How mismanagement and over-expansion built Thomas Cook’s £1.6bn debts

How years of mismanagement and over-expansion at Thomas Cook built up £1.6bn debt that is now threatening company that invented the package holiday

  • Thomas Cook has amassed £1.6bn in debt and faces £200m financial black hole
  • The company thought it had agreed a £900m rescue package last month
  • But now investors want a further £200m security and the firm could go bust
  • It follows years of mismanagement, over-expansion and spiralling debts  

Thomas Cook’s debt mountain has been building for years but a month ago directors thought they had done a deal which would keep the company afloat.

On August 28, the Group released a statement explaining they had £900m of new money coming in – half from a Chinese consortium and half from their British-based banks and lenders.

They had also agreed that banks would convert most of the money the company already owed into equity in a restructured Thomas Cook – which should have given the troubled firm some breathing room.

Subject to final sign-off from all parties concerned, that deal would have come to fruition next month.

But then, the company says, last week one of the lenders, RBS, got cold feet and demanded an additional £200m ‘seasonal stability facility’ to cover the winter lull in business in the tourism industry.

Thomas Cook’s chief executive, Peter Fankhauser, left and its (then-interim, since permanent) chief financial officer, Sten Daugaard, met in December with worried investors

A couple look at holiday offers in the window of a Thomas Cook branch in Redcar. Tens of thousands of customers could be left stranded abroad if the firm goes bust 

Shares in the company dropped by 20 per cent at the start of the day’s trading following news of its possible collapse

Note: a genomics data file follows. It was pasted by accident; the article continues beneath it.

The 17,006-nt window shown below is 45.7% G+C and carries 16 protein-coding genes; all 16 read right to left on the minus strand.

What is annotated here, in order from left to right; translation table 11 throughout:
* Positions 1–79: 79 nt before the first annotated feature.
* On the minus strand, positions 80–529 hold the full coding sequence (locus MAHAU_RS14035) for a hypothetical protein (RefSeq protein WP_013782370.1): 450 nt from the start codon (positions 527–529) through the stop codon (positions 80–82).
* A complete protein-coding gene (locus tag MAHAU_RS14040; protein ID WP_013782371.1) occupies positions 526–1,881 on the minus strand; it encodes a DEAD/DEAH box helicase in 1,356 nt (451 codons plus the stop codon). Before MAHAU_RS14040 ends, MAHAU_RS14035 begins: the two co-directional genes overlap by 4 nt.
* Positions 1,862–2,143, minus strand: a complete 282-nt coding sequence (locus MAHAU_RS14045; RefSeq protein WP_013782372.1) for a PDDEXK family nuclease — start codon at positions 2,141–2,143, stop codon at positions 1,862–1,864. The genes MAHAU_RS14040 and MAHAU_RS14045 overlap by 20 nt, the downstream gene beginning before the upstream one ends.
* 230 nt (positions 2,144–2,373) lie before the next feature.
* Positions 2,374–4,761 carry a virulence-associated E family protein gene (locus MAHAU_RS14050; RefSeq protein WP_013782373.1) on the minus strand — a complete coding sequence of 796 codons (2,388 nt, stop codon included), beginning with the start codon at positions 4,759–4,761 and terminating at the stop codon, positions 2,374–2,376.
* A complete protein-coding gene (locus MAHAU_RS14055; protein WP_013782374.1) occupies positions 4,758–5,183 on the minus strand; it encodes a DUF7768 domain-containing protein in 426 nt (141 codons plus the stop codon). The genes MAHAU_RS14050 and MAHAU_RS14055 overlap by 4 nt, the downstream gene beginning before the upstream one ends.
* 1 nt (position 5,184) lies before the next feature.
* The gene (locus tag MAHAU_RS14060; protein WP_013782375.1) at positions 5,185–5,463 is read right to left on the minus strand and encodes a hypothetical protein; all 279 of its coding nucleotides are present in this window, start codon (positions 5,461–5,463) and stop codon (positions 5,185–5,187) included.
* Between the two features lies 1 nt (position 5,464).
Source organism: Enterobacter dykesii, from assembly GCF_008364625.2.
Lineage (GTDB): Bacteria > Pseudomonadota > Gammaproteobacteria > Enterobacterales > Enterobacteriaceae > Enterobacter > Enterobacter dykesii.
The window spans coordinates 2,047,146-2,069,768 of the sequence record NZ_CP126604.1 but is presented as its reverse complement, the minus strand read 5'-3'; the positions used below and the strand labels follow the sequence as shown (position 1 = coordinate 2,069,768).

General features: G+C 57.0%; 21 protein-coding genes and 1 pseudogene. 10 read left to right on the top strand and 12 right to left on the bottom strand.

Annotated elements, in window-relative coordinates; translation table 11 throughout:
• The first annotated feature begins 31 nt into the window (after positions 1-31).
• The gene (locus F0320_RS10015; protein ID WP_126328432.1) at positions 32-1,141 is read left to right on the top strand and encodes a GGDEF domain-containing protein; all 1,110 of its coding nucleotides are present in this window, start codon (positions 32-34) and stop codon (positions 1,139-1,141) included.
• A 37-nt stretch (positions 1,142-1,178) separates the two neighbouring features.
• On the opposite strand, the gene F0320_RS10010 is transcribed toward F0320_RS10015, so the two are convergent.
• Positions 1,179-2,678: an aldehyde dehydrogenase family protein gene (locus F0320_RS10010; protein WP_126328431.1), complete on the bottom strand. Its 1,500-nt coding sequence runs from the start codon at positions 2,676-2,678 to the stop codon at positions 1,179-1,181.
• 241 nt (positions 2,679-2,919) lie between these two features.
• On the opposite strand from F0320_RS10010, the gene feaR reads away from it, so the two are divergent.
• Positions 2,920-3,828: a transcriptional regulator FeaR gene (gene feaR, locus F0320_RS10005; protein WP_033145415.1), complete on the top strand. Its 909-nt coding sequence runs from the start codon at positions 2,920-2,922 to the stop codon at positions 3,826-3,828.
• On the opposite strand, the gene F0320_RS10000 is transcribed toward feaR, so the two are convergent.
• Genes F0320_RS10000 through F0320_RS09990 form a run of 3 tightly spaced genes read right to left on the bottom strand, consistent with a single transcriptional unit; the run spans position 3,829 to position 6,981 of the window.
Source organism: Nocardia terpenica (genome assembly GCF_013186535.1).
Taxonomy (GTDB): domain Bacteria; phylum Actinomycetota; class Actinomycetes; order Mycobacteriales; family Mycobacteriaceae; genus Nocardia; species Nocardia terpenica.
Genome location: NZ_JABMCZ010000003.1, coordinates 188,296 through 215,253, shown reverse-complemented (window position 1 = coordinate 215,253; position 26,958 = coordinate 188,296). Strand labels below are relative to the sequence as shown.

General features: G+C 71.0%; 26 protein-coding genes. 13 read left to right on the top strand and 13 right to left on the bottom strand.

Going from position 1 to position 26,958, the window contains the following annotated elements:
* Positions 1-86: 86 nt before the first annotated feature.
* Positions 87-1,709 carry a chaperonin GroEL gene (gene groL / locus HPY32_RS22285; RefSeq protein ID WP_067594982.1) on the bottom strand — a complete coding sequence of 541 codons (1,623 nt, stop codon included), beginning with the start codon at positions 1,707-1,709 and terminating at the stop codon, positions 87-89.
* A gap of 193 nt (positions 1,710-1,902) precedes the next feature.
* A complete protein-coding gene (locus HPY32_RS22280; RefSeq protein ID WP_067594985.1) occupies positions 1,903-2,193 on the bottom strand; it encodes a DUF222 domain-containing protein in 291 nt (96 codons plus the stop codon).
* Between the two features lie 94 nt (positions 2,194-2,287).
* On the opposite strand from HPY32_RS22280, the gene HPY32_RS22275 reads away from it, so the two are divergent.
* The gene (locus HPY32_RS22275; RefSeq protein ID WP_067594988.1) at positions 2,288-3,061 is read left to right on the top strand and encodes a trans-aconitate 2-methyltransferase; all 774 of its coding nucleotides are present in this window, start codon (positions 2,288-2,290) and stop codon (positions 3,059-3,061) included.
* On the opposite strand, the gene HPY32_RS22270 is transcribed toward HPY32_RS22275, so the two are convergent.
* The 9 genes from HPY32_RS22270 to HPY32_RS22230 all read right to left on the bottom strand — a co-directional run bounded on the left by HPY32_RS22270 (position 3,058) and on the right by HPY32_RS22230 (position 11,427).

And it is that demand for another £200m, on top of the £900m, which has led some to predict financial could come as soon as this weekend. 

Bosses have blamed Brexit uncertainty but the reality is it has become saddled with a £1.6 billion debt mountain after years of mismanagement and over-expansion.

The firm has also invested in routes and destinations which have proved less popular than expected with tourists. 

Thomas Cook’s chief executive, Peter Fankhauser, and its chief financial officer, Sten Daugaard, met in December with investors worried about the firm’s financial strength and strategy.

Investor concerns were exacerbated when the firm gave a vague outlook for 2019 adding to fears over the impact of Brexit or another crisis in an important package holiday destination such as Turkey.

Hundreds of thousands of holidaymakers are facing an anxious wait today as the British travel agent Thomas Cook was on the brink of collapse (stock image) 

A collapse would leave 180,000 customers stranded abroad – and dash the plans of thousands of families who have booked holidays (Thomas Cook desks at Gatwick earlier this month)

The travel company scrapped its dividend last year in an effort to retain cash and blamed a disappointing year on the prolonged summer heatwave across Europe, which meant people delayed their bookings, especially in the UK.

Many travel firms also had to discount their packages heavily in the late booking market.

However, investors also suspect the firm overbooked hotel room capacity, particularly in highly competitive Spanish destinations, forcing it to discount heavily as the market softened.